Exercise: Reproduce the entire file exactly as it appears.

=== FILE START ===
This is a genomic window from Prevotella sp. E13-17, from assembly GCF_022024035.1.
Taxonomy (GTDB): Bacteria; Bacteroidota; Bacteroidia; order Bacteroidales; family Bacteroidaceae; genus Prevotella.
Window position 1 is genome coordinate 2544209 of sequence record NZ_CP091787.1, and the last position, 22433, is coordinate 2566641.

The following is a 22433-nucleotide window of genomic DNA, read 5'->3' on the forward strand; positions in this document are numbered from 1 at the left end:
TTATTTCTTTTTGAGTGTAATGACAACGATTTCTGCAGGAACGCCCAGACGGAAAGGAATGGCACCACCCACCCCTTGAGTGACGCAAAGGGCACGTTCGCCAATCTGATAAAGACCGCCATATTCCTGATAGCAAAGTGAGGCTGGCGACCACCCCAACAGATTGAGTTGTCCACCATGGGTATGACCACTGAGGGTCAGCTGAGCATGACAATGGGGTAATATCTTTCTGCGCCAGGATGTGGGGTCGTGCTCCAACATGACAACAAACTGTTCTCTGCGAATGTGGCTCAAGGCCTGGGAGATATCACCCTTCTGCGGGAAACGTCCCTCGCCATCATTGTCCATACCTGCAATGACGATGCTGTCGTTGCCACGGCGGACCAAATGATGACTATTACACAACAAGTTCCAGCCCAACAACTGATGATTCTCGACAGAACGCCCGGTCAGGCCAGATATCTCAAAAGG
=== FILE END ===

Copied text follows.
This is a genomic window from Prevotella sp. E13-17, from assembly GCF_022024035.1.
Taxonomy (GTDB): Bacteria; Bacteroidota; Bacteroidia; order Bacteroidales; family Bacteroidaceae; genus Prevotella.
Window position 1 is genome coordinate 2544209 of sequence record NZ_CP091787.1, and the last position, 22433, is coordinate 2566641.

The following is a 22433-nucleotide window of genomic DNA, read 5'->3' on the forward strand; positions in this document are numbered from 1 at the left end:
TTATTTCTTTTTGAGTGTAATGACAACGATTTCTGCAGGAACGCCCAGACGGAAAGGAATGGCACCACCCACCCCTTGAGTGACGCAAAGGGCACGTTCGCCAATCTGATAAAGACCGCCATATTCCTGATAGCAAAGTGAGGCTGGCGACCACCCCAACAGATTGAGTTGTCCACCATGGGTATGACCACTGAGGGTCAGCTGAGCATGACAATGGGGTAATATCTTTCTGCGCCAGGATGTGGGGTCGTGCTCCAACATGACAACAAACTGTTCTCTGCGAATGTGGCTCAAGGCCTGGGAGATATCACCCTTCTGCGGGAAACGTCCCTCGCCATCATTGTCCATACCTGCAATGACGATGCTGTCGTTGCCACGGCGGACCAAATGATGACTATTACACAACAAGTTCCAGCCCAACAACTGATGATTCTCGACAGAACGCCCGGTCAGGCCAGATATCTCAAAAGG